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IBL02: Second Commandment (Craig Press)

Law: Partial and Impartial

Transcript:

*This is an unedited and unoffical print version of R.J. Rushdoony’s lecture.

R.J. Rushdoony: 00:02 Our scripture this morning is several verses all on a common theme with respect to the law. First of all, from the 12th chapter of Exodus, the 49th verse, Exodus 12:49. Exodus 12:49. One law shall be to him that his home born and under the stranger that sojourneth among you. Then from the 28th chapter of Exodus, two verses. The 12th verse, and though shalt put the two upon the shoulders of the ephod for stones of memorial onto the children of Israel: and Aaron shall bear their names before the Lord upon his two shoulders for a memorial. The 29th verse, And Aaron shall bear the names of the children of Israel in the breastplate of judgment upon his heart, when he goeth in under the holy place, for a memorial before the Lord continually.

R.J. Rushdoony: 01:41 Then back to the 23rd chapter of Exodus, the 24 the verse. Thou shalt not bow down to their gods, nor serve them, nor do after their work. But thou shalt utterly overthrow them and quite break down their images. Finally, two verses from Deuteronomy 23, the fifth book of Moses. Deuteronomy 23 verses 17 and 18. Deuteronomy 23:17 and 18. There shall be no whore of the daughters of Israel, nor a sodomite of the sons of Israel. Thou shalt not bring the hire of a whore or the price of a dog into the house of the Lord thy God for any vow. For even both these are abominations unto the Lord Thy God.

R.J. Rushdoony: 02:53 This morning, our scripture has been a series of verses from the law, all of which deal with a common theme. It would take a great deal of time to go into these passages in detail and perhaps might be confusing if we were to give them in too great a detail, so that we shall consider a certain point that the law makes, which these verses have in common.

R.J. Rushdoony: 03:29 First of all, let us consider the verses in Exodus 28 that dealt with the stone of memorial on the ephod and breastplate. Now the ephod and breastplate were items of the high priest’s barb, which he wore as he went into the most holy place, that is to the throne room of God. The priest represented the covenant people before God, and it’s a constant reminder when he went there, both in his function religiously and in his function politically because the holy place, the most holy place, was the throne of God, the King of Israel. The ephod had on its shoulders two stones upon which were engraved the names of the 12 tribes of Israel. The breastplate had 12 gems upon it and on each of the gems was engraved the name of a tribe. Thus the priest, as he functions in his office, could not pray promiscuously. His primary concern was the people of God both politically and religiously. This therefore brings out an important aspect of the law. There is both a partiality and an impartiality to God’s law. And there must be the same our law in both religiously and spiritually.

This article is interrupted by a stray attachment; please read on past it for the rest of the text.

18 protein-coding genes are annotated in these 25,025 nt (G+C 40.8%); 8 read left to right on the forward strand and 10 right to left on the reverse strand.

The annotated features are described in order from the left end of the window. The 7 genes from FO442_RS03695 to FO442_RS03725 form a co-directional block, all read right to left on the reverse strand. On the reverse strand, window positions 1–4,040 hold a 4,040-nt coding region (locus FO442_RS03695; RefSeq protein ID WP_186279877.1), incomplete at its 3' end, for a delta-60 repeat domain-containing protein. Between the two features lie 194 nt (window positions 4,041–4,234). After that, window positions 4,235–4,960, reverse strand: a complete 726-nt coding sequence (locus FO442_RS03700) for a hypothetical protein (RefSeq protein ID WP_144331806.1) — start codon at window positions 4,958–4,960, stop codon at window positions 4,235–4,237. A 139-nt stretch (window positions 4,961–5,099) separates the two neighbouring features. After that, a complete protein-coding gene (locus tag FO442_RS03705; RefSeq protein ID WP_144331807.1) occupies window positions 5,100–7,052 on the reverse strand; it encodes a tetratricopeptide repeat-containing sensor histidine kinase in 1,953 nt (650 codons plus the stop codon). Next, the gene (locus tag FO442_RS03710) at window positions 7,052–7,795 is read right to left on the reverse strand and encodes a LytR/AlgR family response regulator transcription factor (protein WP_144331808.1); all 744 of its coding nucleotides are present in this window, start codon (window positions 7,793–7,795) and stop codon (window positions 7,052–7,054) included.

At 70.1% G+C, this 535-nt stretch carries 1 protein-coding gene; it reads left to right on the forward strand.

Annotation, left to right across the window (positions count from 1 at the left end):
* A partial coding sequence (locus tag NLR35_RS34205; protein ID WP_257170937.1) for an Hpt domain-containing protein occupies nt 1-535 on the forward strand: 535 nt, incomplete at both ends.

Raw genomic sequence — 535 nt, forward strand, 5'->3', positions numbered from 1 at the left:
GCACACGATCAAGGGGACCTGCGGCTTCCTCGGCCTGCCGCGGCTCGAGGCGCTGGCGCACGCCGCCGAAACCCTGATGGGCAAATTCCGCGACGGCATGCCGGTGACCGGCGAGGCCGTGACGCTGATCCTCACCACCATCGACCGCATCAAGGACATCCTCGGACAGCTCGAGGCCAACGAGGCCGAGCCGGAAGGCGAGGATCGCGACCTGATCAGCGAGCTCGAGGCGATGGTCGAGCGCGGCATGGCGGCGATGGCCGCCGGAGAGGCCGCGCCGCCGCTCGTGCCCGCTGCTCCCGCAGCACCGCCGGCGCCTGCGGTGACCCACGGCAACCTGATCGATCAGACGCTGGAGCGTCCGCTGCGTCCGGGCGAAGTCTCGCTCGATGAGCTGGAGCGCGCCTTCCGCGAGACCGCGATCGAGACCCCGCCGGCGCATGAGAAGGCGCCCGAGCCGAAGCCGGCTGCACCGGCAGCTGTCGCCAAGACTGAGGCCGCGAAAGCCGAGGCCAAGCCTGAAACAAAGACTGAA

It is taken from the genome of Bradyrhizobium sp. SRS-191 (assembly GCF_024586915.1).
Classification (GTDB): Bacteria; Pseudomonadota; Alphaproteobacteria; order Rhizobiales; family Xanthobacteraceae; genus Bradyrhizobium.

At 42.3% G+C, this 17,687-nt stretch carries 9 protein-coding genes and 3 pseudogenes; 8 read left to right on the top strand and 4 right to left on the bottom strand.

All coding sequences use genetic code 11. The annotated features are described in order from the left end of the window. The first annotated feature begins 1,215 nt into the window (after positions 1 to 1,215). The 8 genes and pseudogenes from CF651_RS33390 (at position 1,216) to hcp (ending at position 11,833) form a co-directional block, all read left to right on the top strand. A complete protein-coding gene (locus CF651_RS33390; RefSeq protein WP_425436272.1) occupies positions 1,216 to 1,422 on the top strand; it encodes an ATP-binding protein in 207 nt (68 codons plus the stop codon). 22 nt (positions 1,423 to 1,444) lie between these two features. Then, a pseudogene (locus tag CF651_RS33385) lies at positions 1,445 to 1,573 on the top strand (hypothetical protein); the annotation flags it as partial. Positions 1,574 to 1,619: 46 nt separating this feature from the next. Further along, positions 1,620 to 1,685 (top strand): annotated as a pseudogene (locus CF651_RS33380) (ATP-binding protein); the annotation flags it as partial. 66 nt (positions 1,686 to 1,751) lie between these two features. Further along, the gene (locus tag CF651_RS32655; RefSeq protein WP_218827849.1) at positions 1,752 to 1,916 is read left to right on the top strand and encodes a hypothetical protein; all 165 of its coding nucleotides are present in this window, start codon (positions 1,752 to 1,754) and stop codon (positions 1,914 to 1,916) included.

R.J. Rushdoony: 05:22 The impartiality, first of all. In Matthew 5:45, our Lord said that God causes the sun to shine upon the just and the unjust and the rain also to fall upon both alike. Moreover, in the scripture which we read, Exodus 12:49, the equal protection of the law as far as justice is concerned extends to both the home born and the stranger and the word stranger here means alien. This, of course, is emphasized in a number of other passages in the law. In Leviticus 24:23 and Numbers 9:14 and in Numbers 9:15, 16, and 29, there is to be one law for all.

R.J. Rushdoony: 06:24 On the other hand, there is the law specifies definite partiality. God intervenes again and again in history to overthrow the enemies of his people. The law is given to protect Israel from subversion and total toleration is never legally possible, nor is it permitted by the law of Moses. The idea of total toleration of course, is a fiction. It is an impossibility. No law can ever extend total toleration religiously. For example, there is not a single practice anywhere that has not had religious sanction. For example, human sacrifice has often been and still is in many parts of the world, a religious requirement. Similarly, prostitution and homosexuality have been often aspects of religious worship and were very central aspects of the religious worship of the Canaanites facility cult.

R.J. Rushdoony: 07:46 Similarly, there is not a single human practice, whether it be adultery or whether it be murder, which has not been required by some religious practice somewhere. But there cannot be total toleration. There can only be toleration of any other faith in so far as it does not offend the people of the ruling faith. This matter, for example, came to the United States Supreme Court about 125 years ago with respect to polygamy and Mormonism. And the Supreme Court had to come to the conclusion that it was impossible to extend toleration to this Mormon practice. Because they said if we do, there is nothing that cannot be permitted to them under the name of religious toleration. All one has to do is just set up a religion which requires almost anything and then anything goes, and there is no law. And so they said this country being Christian and the common law of the land, therefore being Christian, no other faith can be tolerated except in so far as it conforms to our moral standards and is not an offense to us. This law stood until it was breached under Roosevelt in the 30s, on the use of narcotics by the Peyote cult among the Indians was legalized.